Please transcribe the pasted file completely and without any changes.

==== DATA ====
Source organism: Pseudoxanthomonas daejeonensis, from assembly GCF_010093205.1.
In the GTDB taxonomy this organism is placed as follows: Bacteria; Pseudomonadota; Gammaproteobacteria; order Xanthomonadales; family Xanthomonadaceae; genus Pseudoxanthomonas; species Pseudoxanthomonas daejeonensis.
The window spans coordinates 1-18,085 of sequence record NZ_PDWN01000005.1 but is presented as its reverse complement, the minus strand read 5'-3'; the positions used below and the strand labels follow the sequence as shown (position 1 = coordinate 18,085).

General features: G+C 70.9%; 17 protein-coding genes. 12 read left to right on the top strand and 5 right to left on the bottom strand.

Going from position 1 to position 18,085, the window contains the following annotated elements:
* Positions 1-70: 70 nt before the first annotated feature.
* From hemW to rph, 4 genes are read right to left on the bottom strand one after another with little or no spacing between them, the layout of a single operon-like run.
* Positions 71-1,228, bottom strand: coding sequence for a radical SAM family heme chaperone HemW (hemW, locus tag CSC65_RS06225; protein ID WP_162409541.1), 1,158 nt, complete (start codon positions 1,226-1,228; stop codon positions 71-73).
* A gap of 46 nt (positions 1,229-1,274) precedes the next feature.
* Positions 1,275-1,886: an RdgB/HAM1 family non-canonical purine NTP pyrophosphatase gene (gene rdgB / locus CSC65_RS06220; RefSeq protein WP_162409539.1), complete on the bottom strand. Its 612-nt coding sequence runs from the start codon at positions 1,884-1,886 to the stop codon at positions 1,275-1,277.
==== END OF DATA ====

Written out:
Source organism: Pseudoxanthomonas daejeonensis, from assembly GCF_010093205.1.
In the GTDB taxonomy this organism is placed as follows: Bacteria; Pseudomonadota; Gammaproteobacteria; order Xanthomonadales; family Xanthomonadaceae; genus Pseudoxanthomonas; species Pseudoxanthomonas daejeonensis.
The window spans coordinates 1-18,085 of sequence record NZ_PDWN01000005.1 but is presented as its reverse complement, the minus strand read 5'-3'; the positions used below and the strand labels follow the sequence as shown (position 1 = coordinate 18,085).

General features: G+C 70.9%; 17 protein-coding genes. 12 read left to right on the top strand and 5 right to left on the bottom strand.

Going from position 1 to position 18,085, the window contains the following annotated elements:
* Positions 1-70: 70 nt before the first annotated feature.
* From hemW to rph, 4 genes are read right to left on the bottom strand one after another with little or no spacing between them, the layout of a single operon-like run.
* Positions 71-1,228, bottom strand: coding sequence for a radical SAM family heme chaperone HemW (hemW, locus tag CSC65_RS06225; protein ID WP_162409541.1), 1,158 nt, complete (start codon positions 1,226-1,228; stop codon positions 71-73).
* A gap of 46 nt (positions 1,229-1,274) precedes the next feature.
* Positions 1,275-1,886: an RdgB/HAM1 family non-canonical purine NTP pyrophosphatase gene (gene rdgB / locus CSC65_RS06220; RefSeq protein WP_162409539.1), complete on the bottom strand. Its 612-nt coding sequence runs from the start codon at positions 1,884-1,886 to the stop codon at positions 1,275-1,277.